The COVID economic downturn has nonprofit management shifting into emergency mode. “Putting on the brakes” would be an understatement. Nonprofit sustainability, or the ability to continue delivering relevant social impact over the long term, has always been important to nonprofit leaders. But as the spread of COVID-19 causes upheaval in just about every aspect of society and highlights the deep social inequities many nonprofits are working to address sustainability is becoming even more of a top priority.
Over the past few weeks, we’ve spoken with many nonprofit leaders who are worrying about how they will continue to sustain the important programs and services their organizations deliver. Indeed, a recent survey from LaPiana Consulting found that 93 percent of nonprofit respondents have already had to adapt or curtail services.
Donors to The Rescue
A game changing announcement by the Ford Foundation, however, has nonprofit leadership across the country breathing a sigh of relief.
The Ford Foundation and other top U.S. grant makers plan to give away substantially more this year and next with a plan that includes something exceedingly rare: issuing bonds to boost grant making. Ford plans to issue $1 billion in debt in the form of 30- and 50-year notes. Morgan Stanley, Wells Fargo, and other financial institutions will market and issue Ford's debt that is backed by the foundation’s $14 billion endowment. The plan also involves the MacArthur, Kellogg, Mellon, and Doris Duke foundations. MacArthur plans to issue $125 million in bonds, and the Doris Duke Foundation will issue $100 million in bonds.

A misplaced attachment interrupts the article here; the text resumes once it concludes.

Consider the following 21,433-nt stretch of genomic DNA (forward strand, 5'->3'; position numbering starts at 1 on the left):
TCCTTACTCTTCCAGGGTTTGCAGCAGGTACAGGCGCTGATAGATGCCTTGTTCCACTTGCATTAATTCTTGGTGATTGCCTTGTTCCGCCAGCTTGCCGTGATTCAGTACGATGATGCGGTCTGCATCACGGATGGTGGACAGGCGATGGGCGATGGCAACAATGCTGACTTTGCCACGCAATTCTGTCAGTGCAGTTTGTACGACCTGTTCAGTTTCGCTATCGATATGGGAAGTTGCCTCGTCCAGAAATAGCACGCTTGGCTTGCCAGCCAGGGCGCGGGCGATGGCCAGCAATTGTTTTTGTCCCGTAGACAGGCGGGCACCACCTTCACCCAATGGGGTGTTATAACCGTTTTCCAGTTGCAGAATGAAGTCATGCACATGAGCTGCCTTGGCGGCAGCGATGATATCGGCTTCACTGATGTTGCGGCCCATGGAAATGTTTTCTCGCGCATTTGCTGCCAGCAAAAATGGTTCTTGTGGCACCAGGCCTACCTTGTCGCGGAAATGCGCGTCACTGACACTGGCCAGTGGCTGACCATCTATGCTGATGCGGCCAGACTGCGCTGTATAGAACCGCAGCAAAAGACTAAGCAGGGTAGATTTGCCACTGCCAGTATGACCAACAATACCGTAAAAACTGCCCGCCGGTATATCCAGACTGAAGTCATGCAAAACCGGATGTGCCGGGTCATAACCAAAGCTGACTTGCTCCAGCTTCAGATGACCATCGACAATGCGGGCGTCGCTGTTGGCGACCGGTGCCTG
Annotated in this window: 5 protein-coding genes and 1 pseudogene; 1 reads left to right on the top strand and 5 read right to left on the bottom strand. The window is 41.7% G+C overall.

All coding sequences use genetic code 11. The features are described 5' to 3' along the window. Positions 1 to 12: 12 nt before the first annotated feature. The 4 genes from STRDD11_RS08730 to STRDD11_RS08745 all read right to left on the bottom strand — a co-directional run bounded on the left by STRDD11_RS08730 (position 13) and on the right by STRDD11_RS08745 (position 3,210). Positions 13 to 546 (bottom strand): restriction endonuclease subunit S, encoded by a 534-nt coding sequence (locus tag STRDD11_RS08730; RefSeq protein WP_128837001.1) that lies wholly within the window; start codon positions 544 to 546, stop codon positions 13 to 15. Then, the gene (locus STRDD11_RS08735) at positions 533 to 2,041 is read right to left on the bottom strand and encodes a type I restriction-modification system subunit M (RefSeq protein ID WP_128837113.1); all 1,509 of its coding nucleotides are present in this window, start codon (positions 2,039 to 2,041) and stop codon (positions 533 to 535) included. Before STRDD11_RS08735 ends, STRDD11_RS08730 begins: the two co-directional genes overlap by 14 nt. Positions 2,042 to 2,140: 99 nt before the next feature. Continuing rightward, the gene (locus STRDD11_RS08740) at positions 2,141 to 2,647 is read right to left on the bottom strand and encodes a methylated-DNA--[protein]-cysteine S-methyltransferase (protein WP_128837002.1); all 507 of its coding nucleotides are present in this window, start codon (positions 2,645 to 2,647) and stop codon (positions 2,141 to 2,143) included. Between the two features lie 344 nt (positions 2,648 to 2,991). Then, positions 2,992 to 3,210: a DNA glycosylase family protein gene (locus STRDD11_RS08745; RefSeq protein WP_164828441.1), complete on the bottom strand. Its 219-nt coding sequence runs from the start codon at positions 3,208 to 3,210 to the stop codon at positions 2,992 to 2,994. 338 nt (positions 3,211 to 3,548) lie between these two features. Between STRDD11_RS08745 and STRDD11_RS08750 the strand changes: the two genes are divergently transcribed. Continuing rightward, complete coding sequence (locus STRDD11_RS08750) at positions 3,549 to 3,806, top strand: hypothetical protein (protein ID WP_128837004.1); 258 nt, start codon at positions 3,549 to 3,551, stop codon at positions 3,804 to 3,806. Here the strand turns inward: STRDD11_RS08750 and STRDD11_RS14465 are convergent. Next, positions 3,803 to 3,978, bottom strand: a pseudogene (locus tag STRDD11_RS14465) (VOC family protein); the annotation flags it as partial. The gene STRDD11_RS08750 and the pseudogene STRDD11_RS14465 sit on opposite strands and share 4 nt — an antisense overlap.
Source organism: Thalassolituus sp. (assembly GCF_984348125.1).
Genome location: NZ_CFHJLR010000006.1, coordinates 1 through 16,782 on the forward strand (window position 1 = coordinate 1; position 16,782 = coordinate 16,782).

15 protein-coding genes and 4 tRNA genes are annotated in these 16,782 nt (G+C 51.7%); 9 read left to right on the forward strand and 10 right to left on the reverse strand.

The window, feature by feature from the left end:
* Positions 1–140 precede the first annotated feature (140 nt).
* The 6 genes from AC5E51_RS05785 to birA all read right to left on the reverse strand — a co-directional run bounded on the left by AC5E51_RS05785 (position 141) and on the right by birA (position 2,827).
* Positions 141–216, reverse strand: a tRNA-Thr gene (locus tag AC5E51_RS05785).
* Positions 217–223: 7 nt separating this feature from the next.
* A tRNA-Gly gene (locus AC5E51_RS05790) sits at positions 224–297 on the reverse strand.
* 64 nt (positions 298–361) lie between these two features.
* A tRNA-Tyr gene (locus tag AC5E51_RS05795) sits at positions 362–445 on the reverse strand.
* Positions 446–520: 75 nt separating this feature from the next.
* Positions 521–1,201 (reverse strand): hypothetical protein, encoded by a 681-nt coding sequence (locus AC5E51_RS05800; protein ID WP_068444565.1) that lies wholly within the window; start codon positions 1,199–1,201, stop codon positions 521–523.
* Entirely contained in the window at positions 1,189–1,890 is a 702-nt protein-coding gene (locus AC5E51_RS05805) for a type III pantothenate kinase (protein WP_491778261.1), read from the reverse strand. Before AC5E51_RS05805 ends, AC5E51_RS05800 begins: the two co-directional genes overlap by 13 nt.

Kellogg will boost its payout by $300 million, and Mellon will increase payout by $200 million, although those two foundations haven't determined yet whether they will issue debt to do so.
A Game Changing Commitment
‘“We cannot do the minimum when faced with the overwhelming threat to the survival of nonprofits and, by extension, our democracy. Foundations must use the full arsenal of tools and assets at our disposal, including our flexibility, ingenuity, and longevity. Imagine if each of our institutions distributed three or four extra pennies on the dollar. The impact would be significant," said Darren Walker, President of The Ford Foundation.
Kathleen Enright, CEO of the Council on Foundations, an organization that represents many of the nation's grant makers, said the announcement was the most significant new development in her 25 years working in philanthropy. “This is the shot heard 'round the world,” she said. "Debt financing is a creative, groundbreaking innovation.”
A Heartfelt Thank You
A quick survey of nonprofits we work with here at GVT elicited this response from one nonprofit leader who spoke for many others we talked to:
“In economic times like this, for the biggest donors to not only commit to an increase in funding but to innovate beyond their normal funding mechanisms in order to make that happen, is an overwhelming game changer. Our organization had an emotional reaction when we heard the announcement. It was both surprising and moving and made us realize that a simple “thank you” was not enough. It inspired our entire organization to re-energize our mission to supply nutrition to the millions of food insecure people living right here under our nose in the wealthiest country in the world. With this pandemic, their need is even greater, and our support is more critical. This renewed energy and commitment is our way of saying, “thank you” to the Ford, MacArthur, Kellogg, Mellon, and Doris Duke Foundations, and all the other donors who have stepped up to reach out to the neediest among us during this worldwide health crisis.”